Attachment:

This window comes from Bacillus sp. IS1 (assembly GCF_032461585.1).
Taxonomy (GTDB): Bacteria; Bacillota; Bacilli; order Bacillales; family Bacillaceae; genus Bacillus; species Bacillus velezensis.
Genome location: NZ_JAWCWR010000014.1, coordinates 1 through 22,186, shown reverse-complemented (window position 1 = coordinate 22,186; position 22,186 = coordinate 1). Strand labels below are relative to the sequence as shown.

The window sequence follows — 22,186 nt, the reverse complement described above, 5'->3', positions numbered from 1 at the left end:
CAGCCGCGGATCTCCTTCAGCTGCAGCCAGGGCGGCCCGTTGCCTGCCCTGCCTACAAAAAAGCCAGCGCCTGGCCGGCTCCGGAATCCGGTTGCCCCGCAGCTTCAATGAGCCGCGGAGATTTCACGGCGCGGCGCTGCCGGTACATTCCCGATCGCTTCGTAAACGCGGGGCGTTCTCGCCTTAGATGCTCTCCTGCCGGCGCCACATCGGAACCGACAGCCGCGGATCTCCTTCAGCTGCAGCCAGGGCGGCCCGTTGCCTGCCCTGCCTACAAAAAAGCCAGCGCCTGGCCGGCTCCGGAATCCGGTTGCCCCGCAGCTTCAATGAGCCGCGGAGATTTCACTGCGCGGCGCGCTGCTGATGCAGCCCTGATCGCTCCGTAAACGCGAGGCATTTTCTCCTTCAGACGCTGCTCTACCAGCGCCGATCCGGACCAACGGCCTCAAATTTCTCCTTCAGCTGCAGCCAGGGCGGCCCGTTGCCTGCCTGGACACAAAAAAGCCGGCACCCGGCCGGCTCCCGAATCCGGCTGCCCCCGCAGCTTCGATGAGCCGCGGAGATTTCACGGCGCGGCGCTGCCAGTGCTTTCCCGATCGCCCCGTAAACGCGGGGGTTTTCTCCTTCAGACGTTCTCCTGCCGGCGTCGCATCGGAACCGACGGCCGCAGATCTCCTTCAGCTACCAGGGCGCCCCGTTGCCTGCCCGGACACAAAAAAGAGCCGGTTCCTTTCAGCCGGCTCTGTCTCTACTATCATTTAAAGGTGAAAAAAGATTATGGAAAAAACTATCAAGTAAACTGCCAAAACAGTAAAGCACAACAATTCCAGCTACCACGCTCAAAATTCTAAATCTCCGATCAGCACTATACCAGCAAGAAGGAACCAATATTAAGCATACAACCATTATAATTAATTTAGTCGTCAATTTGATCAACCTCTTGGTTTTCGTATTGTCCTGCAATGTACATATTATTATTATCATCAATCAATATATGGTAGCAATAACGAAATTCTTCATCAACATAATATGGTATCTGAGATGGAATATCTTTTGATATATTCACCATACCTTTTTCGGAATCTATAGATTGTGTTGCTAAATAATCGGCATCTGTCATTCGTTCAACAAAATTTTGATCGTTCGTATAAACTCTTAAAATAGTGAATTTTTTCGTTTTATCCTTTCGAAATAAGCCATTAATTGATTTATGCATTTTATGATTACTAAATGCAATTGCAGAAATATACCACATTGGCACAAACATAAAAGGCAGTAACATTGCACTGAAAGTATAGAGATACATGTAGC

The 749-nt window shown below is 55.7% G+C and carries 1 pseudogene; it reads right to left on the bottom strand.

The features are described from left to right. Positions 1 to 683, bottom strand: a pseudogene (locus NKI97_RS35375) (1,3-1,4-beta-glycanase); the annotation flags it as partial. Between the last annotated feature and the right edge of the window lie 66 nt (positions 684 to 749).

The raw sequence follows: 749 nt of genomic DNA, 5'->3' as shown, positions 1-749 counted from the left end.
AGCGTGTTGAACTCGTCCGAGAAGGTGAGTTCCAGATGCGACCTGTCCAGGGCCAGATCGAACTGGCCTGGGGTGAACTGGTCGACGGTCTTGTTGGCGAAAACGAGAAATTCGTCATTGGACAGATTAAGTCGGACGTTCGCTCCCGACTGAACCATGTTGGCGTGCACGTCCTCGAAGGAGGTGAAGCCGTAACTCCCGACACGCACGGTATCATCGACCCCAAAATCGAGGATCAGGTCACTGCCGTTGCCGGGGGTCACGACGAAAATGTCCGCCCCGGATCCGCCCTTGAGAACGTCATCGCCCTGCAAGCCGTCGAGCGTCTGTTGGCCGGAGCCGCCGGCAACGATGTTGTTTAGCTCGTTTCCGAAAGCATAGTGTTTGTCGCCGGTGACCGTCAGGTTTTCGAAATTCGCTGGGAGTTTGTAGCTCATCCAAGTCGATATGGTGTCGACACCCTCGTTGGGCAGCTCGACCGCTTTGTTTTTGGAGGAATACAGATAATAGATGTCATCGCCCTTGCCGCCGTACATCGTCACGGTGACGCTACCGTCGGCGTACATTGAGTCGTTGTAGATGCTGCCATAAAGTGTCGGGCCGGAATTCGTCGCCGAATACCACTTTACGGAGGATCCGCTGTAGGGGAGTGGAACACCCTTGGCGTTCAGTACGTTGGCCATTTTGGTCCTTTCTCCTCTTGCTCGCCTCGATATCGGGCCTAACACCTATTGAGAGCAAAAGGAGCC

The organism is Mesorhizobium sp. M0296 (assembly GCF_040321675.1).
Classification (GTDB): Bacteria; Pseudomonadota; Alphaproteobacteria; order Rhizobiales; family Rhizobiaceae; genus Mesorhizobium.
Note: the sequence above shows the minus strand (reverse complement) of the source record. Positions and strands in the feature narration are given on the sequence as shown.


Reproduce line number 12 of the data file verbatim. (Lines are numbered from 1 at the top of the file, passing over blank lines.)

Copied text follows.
Note: the sequence above shows the minus strand (reverse complement) of the source record. Positions and strands in the feature narration are given on the sequence as shown.